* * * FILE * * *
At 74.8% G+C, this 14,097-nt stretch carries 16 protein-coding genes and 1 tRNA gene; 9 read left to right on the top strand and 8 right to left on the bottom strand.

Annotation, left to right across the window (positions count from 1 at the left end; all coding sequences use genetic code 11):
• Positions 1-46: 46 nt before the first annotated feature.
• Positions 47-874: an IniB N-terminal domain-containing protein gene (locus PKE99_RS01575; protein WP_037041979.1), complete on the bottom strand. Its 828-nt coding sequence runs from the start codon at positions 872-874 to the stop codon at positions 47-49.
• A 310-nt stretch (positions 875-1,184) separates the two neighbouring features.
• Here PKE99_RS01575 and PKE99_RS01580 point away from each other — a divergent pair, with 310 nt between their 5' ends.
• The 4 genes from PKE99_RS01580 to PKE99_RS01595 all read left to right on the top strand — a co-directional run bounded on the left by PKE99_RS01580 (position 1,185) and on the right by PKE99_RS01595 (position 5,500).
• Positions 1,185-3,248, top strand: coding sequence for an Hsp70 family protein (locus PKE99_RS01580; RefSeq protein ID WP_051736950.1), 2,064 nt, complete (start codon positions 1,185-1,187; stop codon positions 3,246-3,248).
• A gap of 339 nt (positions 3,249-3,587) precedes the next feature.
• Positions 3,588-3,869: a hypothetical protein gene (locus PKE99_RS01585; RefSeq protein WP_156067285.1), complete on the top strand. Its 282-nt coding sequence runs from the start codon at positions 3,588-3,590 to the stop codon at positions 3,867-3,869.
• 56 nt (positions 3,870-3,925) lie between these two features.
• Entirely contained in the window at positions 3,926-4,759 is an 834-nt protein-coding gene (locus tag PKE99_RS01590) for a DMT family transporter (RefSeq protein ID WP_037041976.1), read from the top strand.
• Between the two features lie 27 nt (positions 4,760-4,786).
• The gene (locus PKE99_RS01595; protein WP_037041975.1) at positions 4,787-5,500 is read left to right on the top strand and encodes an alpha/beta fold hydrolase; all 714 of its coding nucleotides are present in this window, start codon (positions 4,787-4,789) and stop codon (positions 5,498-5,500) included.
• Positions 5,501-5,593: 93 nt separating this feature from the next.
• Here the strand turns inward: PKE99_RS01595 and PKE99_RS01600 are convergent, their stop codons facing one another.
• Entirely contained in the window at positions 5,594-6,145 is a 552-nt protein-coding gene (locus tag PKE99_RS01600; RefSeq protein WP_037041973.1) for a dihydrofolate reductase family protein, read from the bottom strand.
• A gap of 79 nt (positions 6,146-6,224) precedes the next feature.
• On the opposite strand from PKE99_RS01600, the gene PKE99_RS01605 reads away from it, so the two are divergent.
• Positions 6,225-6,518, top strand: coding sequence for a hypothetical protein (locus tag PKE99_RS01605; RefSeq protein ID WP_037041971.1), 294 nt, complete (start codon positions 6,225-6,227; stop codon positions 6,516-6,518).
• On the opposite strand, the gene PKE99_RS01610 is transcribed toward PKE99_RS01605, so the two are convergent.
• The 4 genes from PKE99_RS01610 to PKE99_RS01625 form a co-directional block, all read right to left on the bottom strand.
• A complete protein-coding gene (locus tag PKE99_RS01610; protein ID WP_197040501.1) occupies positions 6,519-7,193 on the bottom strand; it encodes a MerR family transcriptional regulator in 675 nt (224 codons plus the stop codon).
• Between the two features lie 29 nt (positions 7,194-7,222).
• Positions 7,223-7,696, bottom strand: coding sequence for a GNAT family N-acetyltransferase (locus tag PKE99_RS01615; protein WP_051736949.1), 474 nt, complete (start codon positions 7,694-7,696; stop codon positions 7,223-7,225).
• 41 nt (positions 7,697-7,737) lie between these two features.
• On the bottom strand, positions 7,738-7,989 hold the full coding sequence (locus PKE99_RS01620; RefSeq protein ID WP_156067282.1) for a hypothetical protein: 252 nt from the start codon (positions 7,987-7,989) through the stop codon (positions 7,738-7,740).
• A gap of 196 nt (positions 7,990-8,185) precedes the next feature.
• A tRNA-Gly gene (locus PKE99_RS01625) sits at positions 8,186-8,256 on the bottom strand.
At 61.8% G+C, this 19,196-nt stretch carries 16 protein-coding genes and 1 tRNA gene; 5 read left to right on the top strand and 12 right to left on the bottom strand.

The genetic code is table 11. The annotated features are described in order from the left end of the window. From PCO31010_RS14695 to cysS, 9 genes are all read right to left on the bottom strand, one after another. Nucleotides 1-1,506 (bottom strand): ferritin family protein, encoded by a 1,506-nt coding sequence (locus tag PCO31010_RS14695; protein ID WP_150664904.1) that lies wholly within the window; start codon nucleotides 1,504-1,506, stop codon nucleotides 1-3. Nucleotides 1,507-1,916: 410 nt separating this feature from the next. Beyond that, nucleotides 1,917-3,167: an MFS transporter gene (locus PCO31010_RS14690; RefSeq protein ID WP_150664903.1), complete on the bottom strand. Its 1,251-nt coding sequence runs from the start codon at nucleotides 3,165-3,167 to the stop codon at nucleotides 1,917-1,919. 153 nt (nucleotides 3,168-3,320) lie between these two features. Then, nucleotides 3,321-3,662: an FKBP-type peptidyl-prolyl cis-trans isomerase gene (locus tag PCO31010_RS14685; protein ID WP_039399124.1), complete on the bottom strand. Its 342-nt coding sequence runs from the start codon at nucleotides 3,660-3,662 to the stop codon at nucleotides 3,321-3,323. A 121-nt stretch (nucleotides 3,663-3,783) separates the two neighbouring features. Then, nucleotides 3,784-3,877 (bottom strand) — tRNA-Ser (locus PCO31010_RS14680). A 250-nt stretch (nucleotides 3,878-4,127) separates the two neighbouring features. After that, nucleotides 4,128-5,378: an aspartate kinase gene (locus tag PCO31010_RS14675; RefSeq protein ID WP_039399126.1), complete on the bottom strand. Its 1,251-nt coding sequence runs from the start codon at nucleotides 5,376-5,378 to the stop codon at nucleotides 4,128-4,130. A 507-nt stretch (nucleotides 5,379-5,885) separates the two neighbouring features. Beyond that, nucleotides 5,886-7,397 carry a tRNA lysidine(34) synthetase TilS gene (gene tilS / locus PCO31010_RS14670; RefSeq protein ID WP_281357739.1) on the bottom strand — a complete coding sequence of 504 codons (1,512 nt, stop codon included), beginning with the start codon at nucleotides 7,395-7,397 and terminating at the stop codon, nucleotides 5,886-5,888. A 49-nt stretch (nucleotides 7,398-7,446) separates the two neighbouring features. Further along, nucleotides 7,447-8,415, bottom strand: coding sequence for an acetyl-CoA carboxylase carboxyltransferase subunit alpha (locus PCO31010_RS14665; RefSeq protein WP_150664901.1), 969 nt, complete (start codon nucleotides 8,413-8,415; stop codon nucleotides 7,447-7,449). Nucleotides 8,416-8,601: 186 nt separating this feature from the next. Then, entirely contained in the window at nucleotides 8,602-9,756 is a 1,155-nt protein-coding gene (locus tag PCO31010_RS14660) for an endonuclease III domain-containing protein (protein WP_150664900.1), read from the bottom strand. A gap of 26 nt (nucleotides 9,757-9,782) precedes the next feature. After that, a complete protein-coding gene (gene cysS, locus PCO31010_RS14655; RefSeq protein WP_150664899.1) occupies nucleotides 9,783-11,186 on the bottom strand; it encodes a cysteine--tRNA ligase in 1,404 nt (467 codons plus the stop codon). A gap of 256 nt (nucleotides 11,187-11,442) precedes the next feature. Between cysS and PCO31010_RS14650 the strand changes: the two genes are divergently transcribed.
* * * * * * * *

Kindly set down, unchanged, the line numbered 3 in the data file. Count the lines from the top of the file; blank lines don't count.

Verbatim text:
• Positions 1-46: 46 nt before the first annotated feature.